Farewell Bob Crow

I decided to bide my time before making comment upon the
death of an enemy, Bob Crow, as I did not want to fall for the temptation to say
something inconsiderate.
Bob Crow was an enemy of the state, an enemy of the
people.  An enemy of mine.
This was a man who called regular strikes on the London
Underground, almost seemingly for fun – a power trip for a spiteful man, in
battle against those who have almost eradicated the disease of socialism.

Someone who would think nothing of damaging the London
economy to receive some minor personal gain and/or benefits to his followers.  A
man who thought it his right to have a council house when on £100k a year salary
when many others are homeless.
A man who wished Margaret Thatcher, upon news of her
passing, to rot in hell.
Yet he was a hero to a small community for those same
reasons, and from what I gather, a personable and amiable person to those he
dealt with – even those he loved to hate.
More importantly, he was a reminder of the perils of
socialism – mass strikes, economic chaos, etc that Mrs Thatcher and others (yes
even Blair and Brown) have fought to eradicate to give everyone the opportunity
of a better life.
He was a reminder of the importance of the fight against
socialism and communism in this delicate economic and political climate
experienced within many advanced countries such as ours.  A reminder that we
should not let our guard down against the red peril.  A reminder that we should
not fall for cheap Labour or UKIP-style populism when requiring serious
decisions about the future of the economy, power-supply, the health-service,
education and infrastructure in the country.
He was a reminder of the dark days of the 1970’s when
unions succeeded into bringing the country into chaos for their own selfish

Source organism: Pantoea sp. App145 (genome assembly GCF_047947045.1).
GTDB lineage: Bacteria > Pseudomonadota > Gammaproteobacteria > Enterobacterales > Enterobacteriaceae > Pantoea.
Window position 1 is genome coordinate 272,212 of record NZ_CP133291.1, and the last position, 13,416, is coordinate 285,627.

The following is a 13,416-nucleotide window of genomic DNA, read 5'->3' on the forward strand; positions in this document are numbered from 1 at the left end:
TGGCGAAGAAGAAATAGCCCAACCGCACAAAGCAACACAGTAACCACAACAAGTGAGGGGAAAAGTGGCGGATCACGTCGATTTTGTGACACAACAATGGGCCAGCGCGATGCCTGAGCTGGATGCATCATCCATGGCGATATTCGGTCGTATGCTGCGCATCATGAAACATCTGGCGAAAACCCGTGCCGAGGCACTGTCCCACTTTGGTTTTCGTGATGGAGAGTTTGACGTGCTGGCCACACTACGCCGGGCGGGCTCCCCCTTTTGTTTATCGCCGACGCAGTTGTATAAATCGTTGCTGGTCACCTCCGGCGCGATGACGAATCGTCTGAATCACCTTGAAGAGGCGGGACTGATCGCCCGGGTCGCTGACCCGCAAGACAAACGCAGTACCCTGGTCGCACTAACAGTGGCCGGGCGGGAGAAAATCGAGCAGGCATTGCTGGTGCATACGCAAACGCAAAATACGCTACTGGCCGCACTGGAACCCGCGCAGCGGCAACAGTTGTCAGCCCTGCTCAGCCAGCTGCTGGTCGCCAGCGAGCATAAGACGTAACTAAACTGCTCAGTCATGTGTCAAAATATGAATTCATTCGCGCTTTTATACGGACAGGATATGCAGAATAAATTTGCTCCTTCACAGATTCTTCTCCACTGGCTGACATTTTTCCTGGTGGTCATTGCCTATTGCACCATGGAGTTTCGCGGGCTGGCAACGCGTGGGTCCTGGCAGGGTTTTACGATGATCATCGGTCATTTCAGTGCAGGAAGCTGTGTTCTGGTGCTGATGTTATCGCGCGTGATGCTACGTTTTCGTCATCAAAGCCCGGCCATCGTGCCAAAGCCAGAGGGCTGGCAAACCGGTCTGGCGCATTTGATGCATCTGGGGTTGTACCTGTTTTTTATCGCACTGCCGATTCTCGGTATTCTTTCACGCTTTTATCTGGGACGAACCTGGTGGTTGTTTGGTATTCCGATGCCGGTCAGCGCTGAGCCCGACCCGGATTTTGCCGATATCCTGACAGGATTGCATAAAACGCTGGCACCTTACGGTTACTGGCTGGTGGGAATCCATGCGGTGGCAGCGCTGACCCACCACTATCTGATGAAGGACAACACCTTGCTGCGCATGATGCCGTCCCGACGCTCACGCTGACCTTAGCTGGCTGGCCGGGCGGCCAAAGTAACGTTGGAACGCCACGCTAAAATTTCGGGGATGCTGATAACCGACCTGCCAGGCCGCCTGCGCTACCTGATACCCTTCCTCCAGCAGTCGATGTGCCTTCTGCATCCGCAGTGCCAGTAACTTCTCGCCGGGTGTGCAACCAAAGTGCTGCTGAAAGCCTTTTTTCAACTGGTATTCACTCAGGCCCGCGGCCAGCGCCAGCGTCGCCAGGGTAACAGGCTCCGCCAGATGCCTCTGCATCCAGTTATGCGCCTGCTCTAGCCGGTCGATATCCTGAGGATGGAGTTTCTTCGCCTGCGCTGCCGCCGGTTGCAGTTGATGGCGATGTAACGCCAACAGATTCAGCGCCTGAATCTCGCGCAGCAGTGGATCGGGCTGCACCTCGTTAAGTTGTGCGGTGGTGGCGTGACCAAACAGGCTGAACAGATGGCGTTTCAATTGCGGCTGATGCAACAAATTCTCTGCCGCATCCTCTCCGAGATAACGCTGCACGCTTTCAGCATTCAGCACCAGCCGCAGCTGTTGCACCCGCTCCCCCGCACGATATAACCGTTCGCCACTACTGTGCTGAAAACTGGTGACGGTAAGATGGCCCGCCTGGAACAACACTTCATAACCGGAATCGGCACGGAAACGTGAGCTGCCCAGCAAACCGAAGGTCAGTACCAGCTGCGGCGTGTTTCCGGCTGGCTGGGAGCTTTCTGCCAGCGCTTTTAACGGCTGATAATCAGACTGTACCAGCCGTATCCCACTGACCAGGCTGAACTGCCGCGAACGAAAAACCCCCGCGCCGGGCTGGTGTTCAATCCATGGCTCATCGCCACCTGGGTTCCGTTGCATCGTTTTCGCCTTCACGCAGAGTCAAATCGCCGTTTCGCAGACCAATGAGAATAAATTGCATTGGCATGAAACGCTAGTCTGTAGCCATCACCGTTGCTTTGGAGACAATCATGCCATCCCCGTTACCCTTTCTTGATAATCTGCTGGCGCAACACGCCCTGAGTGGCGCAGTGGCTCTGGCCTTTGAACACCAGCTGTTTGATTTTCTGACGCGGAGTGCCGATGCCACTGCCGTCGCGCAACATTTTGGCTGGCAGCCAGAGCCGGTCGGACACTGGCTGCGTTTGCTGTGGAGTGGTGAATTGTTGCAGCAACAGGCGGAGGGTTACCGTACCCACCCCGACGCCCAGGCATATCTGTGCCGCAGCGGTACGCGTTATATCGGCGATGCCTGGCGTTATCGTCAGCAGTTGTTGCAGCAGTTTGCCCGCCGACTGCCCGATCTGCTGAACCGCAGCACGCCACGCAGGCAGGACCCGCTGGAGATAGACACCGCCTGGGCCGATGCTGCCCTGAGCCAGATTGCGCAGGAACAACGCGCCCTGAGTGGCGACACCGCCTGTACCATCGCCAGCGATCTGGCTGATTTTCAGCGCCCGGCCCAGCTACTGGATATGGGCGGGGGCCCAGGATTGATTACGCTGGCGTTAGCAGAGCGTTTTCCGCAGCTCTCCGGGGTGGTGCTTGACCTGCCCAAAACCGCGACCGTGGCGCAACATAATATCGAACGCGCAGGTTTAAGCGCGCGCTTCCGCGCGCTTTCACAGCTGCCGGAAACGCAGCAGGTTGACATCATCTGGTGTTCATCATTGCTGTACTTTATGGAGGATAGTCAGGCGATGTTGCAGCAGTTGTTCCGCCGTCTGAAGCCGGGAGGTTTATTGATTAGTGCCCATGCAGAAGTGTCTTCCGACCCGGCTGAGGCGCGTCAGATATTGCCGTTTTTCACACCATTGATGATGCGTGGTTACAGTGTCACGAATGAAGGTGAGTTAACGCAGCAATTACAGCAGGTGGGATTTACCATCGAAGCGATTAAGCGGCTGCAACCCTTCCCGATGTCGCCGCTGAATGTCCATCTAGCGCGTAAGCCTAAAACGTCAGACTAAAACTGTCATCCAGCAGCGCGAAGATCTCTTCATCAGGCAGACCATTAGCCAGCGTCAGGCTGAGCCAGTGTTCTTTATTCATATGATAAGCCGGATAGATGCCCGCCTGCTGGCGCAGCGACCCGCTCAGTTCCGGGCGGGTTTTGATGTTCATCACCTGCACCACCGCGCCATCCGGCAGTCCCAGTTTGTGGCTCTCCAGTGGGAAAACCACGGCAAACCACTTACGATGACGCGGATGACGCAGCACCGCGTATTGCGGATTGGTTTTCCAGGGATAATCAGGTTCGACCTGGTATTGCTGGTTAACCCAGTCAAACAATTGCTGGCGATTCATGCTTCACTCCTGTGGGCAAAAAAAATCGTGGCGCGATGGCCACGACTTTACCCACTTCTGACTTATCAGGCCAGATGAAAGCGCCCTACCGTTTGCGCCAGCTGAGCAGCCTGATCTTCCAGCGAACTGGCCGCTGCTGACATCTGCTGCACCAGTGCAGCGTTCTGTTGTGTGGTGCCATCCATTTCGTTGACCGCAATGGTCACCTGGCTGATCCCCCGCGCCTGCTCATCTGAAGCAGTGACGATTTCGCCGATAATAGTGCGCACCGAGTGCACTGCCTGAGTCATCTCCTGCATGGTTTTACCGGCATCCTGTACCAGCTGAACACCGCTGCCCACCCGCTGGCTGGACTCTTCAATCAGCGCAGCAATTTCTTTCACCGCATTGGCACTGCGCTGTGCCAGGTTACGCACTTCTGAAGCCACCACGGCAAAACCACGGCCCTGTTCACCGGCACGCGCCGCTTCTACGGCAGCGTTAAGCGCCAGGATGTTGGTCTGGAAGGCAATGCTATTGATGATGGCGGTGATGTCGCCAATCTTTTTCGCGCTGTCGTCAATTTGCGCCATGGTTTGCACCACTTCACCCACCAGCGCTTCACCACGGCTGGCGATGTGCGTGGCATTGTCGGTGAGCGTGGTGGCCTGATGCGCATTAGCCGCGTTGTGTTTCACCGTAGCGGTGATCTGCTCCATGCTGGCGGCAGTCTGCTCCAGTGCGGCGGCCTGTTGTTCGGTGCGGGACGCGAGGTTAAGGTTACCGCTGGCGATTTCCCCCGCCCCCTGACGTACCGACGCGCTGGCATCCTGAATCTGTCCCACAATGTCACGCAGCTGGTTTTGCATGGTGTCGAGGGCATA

desires, often for their own pathetic power games.  A reason to despise trade
unions and ensure that they are the enemy of those that want to get on in
life.
Trade Unions should not be there for the political battles
of the likes of Bob Crow and Len McCluskey – they should be there to look after
the rights of all workers, they shouldn’t be anathema to a hard-working man from
Hull – someone of my northern working-class background should not view them as
the enemy.
 
But by regularly causing misery to normal people through
their pathetic strikes, disregard for the working man, and downright disrespect
for the sadly deceased Margaret Thatcher, Bob Crow and his trade union became a
symbol of what myself and so many people across the country despise (or maybe a
symbol of defiance for those dreaming of being the next North
Korea/Cuba/Venezeula).
I hope that the next leader of the RMT is more amicable in
nature and we can avoid pointless strikes, the subsequent needless damage to the
economy and the damage to the reputation of trade unions and those members that
want to get on within their particular organisation whilst living and working in
a prosperous country.
Bob Crow will be remembered as a character in a political
world peppered with dullards such as the Milibands and the Cleggs.  A world of
politics which is losing interest to many outside the Westminster bubble.  Where
the main parties seemingly increasingly sound alike.
And you know what – I think I will miss him.

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